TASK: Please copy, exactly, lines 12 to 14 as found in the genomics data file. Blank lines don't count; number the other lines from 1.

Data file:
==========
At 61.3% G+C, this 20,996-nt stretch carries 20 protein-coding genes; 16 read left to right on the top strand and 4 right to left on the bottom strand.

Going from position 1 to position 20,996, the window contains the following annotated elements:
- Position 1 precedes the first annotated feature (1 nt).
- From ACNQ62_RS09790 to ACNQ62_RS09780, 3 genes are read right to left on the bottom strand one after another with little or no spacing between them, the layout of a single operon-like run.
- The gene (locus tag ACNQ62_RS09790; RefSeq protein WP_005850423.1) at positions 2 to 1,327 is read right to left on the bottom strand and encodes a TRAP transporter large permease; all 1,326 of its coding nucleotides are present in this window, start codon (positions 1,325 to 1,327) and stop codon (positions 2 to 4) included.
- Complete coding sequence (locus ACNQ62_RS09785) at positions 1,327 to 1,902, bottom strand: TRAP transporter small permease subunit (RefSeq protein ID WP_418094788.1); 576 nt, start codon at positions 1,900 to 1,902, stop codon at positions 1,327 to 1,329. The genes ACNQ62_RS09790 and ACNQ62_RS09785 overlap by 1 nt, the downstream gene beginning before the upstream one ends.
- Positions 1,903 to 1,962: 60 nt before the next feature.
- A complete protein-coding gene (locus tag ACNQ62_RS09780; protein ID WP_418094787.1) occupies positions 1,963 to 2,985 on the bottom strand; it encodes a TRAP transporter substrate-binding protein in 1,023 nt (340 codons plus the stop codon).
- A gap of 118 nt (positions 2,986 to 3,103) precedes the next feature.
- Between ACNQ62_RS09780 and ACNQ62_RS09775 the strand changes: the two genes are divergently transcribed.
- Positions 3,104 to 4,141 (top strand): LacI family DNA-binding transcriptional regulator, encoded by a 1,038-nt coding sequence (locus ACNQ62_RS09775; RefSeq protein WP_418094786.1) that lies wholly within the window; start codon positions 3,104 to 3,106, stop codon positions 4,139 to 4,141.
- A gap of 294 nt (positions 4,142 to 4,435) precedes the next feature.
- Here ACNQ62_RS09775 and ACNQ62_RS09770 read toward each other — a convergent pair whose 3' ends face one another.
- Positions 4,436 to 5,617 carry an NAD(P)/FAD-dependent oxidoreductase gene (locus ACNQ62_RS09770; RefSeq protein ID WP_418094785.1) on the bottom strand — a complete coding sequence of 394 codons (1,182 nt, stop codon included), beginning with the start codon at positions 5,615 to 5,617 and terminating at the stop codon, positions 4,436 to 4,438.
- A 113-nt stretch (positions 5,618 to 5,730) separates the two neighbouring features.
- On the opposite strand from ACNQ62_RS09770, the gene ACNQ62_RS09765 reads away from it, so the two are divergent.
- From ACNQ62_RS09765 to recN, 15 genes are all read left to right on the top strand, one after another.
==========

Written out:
- A gap of 294 nt (positions 4,142 to 4,435) precedes the next feature.
- Here ACNQ62_RS09775 and ACNQ62_RS09770 read toward each other — a convergent pair whose 3' ends face one another.
- Positions 4,436 to 5,617 carry an NAD(P)/FAD-dependent oxidoreductase gene (locus ACNQ62_RS09770; RefSeq protein ID WP_418094785.1) on the bottom strand — a complete coding sequence of 394 codons (1,182 nt, stop codon included), beginning with the start codon at positions 5,615 to 5,617 and terminating at the stop codon, positions 4,436 to 4,438.